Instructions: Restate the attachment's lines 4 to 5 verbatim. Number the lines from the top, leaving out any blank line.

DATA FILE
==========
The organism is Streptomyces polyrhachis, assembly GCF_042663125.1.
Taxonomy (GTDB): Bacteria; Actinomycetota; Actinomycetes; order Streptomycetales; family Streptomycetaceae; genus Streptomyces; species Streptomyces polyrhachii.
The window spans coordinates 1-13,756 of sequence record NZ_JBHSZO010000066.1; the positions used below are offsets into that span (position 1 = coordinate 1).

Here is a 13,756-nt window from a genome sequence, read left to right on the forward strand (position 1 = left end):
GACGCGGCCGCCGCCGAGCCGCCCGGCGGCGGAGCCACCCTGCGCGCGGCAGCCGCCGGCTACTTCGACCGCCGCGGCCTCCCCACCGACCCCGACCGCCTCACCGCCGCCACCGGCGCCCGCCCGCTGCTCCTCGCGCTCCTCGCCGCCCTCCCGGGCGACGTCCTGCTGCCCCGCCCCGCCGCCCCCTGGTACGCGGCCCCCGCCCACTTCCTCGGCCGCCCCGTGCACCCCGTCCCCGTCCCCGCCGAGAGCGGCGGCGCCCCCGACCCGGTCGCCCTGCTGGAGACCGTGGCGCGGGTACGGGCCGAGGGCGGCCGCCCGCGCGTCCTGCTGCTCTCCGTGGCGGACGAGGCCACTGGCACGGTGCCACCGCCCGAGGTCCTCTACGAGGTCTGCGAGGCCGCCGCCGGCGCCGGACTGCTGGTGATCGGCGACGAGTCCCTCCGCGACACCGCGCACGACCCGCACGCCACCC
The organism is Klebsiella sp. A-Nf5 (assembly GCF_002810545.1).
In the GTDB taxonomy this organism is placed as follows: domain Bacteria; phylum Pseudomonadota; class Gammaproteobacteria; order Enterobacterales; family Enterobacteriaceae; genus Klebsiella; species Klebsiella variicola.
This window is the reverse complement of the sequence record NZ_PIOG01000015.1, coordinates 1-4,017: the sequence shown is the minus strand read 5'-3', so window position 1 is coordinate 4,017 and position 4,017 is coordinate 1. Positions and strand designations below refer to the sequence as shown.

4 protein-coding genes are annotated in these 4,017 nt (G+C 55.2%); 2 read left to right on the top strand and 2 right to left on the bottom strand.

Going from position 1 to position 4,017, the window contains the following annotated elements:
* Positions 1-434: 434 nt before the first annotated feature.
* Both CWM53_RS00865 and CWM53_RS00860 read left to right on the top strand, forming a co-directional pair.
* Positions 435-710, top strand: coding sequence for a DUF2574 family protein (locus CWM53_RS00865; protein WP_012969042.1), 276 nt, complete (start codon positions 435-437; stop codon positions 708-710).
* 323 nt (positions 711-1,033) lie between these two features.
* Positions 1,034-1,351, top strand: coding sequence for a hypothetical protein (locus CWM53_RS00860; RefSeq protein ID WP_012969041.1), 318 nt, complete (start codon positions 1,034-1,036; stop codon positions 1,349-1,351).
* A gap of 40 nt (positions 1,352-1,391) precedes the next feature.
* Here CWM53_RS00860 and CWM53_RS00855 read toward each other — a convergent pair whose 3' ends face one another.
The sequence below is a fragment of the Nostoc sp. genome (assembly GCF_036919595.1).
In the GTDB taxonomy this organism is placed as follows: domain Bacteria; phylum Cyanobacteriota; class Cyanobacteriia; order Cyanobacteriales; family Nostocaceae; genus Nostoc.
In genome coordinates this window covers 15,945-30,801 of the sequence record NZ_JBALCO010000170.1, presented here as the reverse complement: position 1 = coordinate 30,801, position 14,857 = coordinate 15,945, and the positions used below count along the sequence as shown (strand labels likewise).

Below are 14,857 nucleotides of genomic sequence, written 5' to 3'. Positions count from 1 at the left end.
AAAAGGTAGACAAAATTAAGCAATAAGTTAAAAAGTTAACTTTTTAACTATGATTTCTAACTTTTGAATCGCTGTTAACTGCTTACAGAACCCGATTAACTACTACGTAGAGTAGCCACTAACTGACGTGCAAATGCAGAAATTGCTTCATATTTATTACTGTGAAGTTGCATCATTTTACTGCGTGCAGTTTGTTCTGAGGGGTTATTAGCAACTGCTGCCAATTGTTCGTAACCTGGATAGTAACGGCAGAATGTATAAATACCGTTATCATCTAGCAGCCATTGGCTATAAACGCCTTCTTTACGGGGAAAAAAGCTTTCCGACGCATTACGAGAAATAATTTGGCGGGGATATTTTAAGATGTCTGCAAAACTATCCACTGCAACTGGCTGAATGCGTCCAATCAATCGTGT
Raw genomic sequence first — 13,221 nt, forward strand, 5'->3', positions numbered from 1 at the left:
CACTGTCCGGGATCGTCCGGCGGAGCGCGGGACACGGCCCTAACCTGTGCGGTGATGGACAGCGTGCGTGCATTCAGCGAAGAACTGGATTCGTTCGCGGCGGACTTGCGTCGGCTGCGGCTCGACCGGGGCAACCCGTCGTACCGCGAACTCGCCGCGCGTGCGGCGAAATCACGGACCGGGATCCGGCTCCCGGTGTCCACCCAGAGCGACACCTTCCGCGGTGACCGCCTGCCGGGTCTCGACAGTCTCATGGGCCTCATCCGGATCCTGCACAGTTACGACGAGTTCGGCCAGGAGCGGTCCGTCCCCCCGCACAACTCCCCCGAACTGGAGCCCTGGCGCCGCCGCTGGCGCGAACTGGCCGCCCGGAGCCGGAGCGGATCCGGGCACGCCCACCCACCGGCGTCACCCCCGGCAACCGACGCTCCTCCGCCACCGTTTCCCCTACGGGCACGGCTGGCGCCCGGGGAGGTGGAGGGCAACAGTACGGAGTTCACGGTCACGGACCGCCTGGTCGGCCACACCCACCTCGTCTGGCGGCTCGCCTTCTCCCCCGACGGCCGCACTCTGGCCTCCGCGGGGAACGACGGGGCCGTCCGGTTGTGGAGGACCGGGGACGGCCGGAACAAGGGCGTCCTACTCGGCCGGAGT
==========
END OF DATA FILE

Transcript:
Here is a 13,756-nt window from a genome sequence, read left to right on the forward strand (position 1 = left end):
GACGCGGCCGCCGCCGAGCCGCCCGGCGGCGGAGCCACCCTGCGCGCGGCAGCCGCCGGCTACTTCGACCGCCGCGGCCTCCCCACCGACCCCGACCGCCTCACCGCCGCCACCGGCGCCCGCCCGCTGCTCCTCGCGCTCCTCGCCGCCCTCCCGGGCGACGTCCTGCTGCCCCGCCCCGCCGCCCCCTGGTACGCGGCCCCCGCCCACTTCCTCGGCCGCCCCGTGCACCCCGTCCCCGTCCCCGCCGAGAGCGGCGGCGCCCCCGACCCGGTCGCCCTGCTGGAGACCGTGGCGCGGGTACGGGCCGAGGGCGGCCGCCCGCGCGTCCTGCTGCTCTCCGTGGCGGACGAGGCCACTGGCACGGTGCCACCGCCCGAGGTCCTCTACGAGGTCTGCGAGGCCGCCGCCGGCGCCGGACTGCTGGTGATCGGCGACGAGTCCCTCCGCGACACCGCGCACGACCCGCACGCCACCC